- The Washington Times - Wednesday, September 24, 2008

Eddie Jordan announced Tuesday that the Wizards are in pursuit of an NBA championship.

This possibly comes as a shock to those supporters of the team mired in a Gilbert Arenas-induced funk.

Arenas has come to spend more time at Sibley Memorial Hospital than in the uniform of the Wizards, which is no way to seek a championship.

“It’s going to be a journey,” Jordan said. “I’m not going to put a number on it. We see ourselves like the other 29 teams in the NBA. We’re competing for a championship.”

The message was sponsored by the Chipotle bean burrito, presumably delivered to the press room by Andray Blatche, the all-Chipotle forward of the Wizards with the heavy foot.

It was Blatche who spent the summer doing his impression of “Smokey and the Bandit” in rural Virginia.

Blatche delivers a mean Chipotle bean burrito during the second quarter of every home game and sometimes plays at a level that draws admirers and projections that one day he could be somebody in the NBA.

The latter depends on his work ethic, maturity and capacity to heed the advice of Caron Butler and Antawn Jamison, the team’s consummate professionals who often have to resist the urge to roll their eyes amid the foolishness.

The issue of Blatche, who is either being shot or arrested in the offseason, takes on an added dimension with the uncertainty of Arenas, who is up to three surgeries on his left knee.

Blatche has the size, athleticism and skill set to be so much more than a role player if he ever comes to accept that he is in a cutthroat business that happens to be a game.

He could be the No. 3 guy the Wizards lack with Arenas relegated to entertaining the doctors, nurses and support staff at Sibley.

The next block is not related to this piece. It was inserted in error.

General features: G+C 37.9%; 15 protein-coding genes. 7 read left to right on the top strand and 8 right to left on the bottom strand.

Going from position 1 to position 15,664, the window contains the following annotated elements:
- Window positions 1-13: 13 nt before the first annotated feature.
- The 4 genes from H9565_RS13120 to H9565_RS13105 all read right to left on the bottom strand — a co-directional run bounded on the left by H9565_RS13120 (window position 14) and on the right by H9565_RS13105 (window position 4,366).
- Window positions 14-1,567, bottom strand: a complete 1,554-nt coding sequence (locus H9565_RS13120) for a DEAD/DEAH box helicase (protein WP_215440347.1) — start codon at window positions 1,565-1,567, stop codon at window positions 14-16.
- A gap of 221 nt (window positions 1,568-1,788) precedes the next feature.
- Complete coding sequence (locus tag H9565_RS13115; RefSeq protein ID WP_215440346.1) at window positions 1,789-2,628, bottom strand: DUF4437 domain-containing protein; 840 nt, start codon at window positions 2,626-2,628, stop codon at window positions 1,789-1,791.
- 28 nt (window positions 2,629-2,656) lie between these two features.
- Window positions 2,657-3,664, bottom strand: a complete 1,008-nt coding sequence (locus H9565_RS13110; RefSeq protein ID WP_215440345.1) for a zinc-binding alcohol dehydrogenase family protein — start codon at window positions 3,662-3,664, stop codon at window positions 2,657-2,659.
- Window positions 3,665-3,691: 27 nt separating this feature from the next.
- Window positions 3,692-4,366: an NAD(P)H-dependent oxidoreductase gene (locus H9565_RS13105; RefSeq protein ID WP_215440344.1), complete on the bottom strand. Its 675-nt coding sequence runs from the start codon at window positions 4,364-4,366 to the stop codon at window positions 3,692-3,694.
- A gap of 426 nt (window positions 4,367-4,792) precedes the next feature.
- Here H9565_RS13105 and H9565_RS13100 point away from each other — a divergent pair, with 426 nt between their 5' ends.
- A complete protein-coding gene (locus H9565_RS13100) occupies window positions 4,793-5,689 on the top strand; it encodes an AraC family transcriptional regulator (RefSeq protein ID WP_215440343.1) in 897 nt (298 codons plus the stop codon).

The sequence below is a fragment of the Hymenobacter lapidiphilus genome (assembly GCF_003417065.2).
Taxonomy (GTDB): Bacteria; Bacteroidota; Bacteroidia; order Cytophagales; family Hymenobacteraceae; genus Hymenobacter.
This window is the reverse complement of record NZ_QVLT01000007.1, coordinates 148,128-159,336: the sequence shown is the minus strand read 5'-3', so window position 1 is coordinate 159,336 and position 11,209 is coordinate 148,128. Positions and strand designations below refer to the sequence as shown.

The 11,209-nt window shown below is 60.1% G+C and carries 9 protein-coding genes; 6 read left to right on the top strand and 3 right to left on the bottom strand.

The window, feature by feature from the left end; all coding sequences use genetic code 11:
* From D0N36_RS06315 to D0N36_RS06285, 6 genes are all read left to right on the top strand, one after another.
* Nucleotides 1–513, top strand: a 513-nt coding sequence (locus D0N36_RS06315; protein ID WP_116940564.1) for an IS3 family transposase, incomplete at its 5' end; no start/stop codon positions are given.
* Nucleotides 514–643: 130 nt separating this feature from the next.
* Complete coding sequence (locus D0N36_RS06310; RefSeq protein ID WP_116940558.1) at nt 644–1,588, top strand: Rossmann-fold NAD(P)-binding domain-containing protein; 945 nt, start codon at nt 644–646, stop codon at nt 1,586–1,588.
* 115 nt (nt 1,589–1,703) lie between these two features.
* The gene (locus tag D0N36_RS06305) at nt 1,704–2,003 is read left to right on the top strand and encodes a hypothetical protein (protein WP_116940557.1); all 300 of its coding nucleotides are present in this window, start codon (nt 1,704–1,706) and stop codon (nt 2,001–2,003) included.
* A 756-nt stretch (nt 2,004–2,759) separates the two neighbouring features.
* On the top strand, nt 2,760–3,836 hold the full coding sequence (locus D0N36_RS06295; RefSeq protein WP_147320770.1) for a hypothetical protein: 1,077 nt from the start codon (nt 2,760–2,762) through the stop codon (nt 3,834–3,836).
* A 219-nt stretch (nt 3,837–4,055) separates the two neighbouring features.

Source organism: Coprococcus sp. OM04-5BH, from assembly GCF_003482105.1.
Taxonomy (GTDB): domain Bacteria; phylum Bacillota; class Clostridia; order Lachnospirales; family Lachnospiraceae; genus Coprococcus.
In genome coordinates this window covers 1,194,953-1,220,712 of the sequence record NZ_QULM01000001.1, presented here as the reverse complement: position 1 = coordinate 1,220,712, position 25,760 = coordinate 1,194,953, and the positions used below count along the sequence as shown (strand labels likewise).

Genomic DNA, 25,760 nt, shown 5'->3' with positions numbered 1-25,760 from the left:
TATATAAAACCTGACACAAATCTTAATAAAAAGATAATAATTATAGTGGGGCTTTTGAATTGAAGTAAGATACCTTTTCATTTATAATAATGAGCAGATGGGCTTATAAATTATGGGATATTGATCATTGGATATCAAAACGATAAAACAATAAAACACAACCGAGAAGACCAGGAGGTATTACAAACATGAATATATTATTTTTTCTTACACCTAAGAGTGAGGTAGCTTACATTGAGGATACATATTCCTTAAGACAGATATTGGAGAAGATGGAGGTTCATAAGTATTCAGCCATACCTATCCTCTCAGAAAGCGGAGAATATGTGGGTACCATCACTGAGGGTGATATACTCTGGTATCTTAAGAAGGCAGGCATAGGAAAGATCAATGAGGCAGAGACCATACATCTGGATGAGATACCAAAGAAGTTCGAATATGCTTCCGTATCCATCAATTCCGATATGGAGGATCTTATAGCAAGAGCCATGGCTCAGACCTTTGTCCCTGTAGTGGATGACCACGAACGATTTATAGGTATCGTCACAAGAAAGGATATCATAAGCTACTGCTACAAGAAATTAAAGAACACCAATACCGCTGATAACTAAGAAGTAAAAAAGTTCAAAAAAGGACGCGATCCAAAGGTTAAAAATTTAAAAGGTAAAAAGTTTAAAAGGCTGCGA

Arenas probably played another hand of online poker just before the surgeon cleaned out the debris in his left knee, and the surgery possibly was performed in a room that had been converted to approximate Colorado’s altitude.

By now, the Wizards are accustomed to being competent without Arenas.

Yet their competence is synonymous with exiting from the playoffs after meeting LeBron James and the Witnesses.

“You certainly need a Gilbert Arenas to get where we want to go,” Jordan said.

It was an otherwise upbeat day in Tony Cheng’s neighborhood, where Ernie Grunfeld noted the impeccable coaching work of Jordan after the team exercised the right to pick up the option year on his contract.

It almost was an obligation after Jordan squeezed 43 wins out of his infirmary unit and came under criticism from the AARP after testing the physical endurance of Phil Hubbard and Mike O’Koren in practice last season.

Hubbard and O’Koren are reportedly on the mend, and the team’s roster is bulging with 18 players, 17 healthy, which is nine or 10 more than at certain times last season.

The tweaking of the roster includes the addition of Juan Dixon, the local favorite expected to lead the Wizards to the NCAA championship one of these seasons.

With the Eastern Conference expected to be improved, the Wizards begin the season with a sense of vulnerability and with the reality that they are financially stuck.

It is that time of the year when ESPN’s John Hollinger feeds every statistic imaginable into his computer and it spits out the bad news the Wizards will not win more than eight or nine games.

“The good thing is, we have to play the games, and there are 82 of them,” Grunfeld said. “Our goal is to get homecourt advantage [in the first round of the playoffs].”

That may not be as important as the Wizards finding a way to avoid another first-round meeting with the Witnesses.

“We feel very confident in the players we have,” Jordan said.

Confident or not, the fate of the franchise rests on the unresolved question of Arenas.

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